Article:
New This Month

This First Photograph of a Snowman Was Taken Over 150 Years Ago

And it was taken by Mary Dillwyn, a pioneering woman in her own right.

National Library of Wales snowman photo

It's probably fair to say that when we were all kids we would wait for the first snow to fall so we can spend a few hours outside building a snowman. And this is not some modern way of enjoying winter and snow. People have been doing it for centuries and now we have photographic evidence for it.


Historian Iestyn Hughes has discovered an 150-year old photograph in the National Library of Wales of a woman building a snowman while a man is shoveling snow next to her. While it does look like a snowman, a few things we're used to seeing are missing — there's no carrot for a nose, no scarf, or hands. (So okay, maybe it's a less fancy version of modern-day snowmen but the photo was literally taken in a different era.)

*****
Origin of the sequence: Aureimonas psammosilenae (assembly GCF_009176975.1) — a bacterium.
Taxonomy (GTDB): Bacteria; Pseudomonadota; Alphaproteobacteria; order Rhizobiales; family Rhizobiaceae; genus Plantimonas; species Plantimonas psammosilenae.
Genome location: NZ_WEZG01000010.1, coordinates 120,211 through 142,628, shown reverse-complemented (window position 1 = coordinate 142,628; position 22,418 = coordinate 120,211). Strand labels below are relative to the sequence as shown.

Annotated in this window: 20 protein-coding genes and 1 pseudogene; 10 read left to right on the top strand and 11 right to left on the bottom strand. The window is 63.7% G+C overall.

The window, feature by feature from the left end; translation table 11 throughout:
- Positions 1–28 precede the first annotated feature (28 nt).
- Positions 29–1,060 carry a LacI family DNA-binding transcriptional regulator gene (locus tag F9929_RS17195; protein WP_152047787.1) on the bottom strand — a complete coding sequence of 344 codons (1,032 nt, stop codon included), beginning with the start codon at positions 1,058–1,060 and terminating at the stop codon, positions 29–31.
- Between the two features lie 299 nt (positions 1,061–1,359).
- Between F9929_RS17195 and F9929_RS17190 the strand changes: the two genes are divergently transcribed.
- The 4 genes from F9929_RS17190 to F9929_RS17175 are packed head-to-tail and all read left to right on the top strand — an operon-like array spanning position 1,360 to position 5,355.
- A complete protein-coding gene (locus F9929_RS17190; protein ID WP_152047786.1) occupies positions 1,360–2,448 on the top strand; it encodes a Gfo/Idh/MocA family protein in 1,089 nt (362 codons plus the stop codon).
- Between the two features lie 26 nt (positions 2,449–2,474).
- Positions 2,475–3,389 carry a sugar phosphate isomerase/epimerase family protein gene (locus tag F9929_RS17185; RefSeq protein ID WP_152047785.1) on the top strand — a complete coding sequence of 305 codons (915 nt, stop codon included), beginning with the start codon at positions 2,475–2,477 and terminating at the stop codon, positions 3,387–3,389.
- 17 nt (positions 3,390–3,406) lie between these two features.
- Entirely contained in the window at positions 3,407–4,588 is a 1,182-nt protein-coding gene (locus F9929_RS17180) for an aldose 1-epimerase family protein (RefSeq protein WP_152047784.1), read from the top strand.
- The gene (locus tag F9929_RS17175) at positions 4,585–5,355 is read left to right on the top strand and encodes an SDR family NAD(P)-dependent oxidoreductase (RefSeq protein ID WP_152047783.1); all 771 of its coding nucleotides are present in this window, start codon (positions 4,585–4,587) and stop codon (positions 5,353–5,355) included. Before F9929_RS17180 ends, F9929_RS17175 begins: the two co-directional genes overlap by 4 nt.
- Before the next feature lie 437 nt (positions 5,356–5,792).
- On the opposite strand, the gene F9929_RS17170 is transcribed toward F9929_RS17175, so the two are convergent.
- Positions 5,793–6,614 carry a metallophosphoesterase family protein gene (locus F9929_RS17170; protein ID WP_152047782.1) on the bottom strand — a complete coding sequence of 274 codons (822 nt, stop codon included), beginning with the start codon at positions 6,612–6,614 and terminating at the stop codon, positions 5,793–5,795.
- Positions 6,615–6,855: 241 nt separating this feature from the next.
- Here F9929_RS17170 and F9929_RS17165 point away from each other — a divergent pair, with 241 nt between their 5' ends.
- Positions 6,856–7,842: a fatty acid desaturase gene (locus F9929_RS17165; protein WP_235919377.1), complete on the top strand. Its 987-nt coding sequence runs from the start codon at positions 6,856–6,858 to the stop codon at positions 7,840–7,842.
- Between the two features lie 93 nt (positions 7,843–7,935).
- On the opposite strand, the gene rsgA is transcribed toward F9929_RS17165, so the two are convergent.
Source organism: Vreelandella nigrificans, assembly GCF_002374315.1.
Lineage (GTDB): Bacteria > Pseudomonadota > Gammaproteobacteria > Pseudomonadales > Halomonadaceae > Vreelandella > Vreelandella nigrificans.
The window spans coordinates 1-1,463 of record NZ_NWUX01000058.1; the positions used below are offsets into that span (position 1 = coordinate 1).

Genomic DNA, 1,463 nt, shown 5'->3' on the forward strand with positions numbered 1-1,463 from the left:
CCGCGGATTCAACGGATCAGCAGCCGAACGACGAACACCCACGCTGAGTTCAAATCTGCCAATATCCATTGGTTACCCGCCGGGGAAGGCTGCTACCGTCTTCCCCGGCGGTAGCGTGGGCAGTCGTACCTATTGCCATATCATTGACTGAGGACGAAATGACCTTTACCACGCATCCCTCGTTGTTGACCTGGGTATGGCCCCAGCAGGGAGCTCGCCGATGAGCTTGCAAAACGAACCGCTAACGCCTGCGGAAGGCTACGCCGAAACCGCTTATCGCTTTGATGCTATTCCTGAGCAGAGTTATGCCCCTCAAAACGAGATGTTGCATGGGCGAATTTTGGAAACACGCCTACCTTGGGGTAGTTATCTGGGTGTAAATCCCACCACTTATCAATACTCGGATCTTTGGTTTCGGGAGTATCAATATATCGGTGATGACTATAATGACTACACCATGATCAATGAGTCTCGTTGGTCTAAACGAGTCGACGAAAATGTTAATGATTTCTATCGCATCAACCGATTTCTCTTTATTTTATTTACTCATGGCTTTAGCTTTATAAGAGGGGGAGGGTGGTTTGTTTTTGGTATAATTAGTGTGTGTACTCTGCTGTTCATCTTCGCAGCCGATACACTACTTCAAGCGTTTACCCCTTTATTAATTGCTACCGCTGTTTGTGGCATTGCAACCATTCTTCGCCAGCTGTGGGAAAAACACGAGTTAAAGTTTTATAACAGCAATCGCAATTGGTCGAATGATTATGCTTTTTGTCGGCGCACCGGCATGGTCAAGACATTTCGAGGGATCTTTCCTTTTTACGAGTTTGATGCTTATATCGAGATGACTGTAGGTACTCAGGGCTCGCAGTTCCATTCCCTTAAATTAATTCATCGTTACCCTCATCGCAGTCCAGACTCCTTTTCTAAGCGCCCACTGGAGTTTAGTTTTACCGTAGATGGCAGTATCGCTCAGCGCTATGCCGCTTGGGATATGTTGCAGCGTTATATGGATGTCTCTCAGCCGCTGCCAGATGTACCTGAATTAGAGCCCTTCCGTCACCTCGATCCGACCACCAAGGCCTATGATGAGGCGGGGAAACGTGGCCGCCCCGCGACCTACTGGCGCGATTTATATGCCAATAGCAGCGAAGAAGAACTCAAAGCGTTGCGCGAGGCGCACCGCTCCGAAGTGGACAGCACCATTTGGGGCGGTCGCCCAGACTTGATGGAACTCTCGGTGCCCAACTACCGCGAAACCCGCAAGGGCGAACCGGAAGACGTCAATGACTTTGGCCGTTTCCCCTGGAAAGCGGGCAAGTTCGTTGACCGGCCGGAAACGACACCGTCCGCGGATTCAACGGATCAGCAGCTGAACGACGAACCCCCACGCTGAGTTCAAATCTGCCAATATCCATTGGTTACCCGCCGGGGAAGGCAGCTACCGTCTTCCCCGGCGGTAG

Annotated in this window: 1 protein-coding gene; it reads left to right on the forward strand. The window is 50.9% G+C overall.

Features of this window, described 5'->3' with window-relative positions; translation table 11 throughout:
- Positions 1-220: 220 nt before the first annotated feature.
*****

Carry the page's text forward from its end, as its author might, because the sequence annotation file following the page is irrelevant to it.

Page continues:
[DON'T MISS: This is How You Build the Perfect Snowman, According to a Champion Snow Sculptor]

In fact, we also know the photographer's name — Mary Dillwyn who is thought to be the first female photographer in Wales. She was 37 at the time the picture was taken in 1853. 


And while this was the first time, a snowman was caught on film, the snow figures date back all the way to 1380 when the earliest artwork depicting a snowman was depicted in Koninklijke Bibliotheek, in The Hague.


On a snowy day, why not make your own tiny snowman in a handmade snowglobe?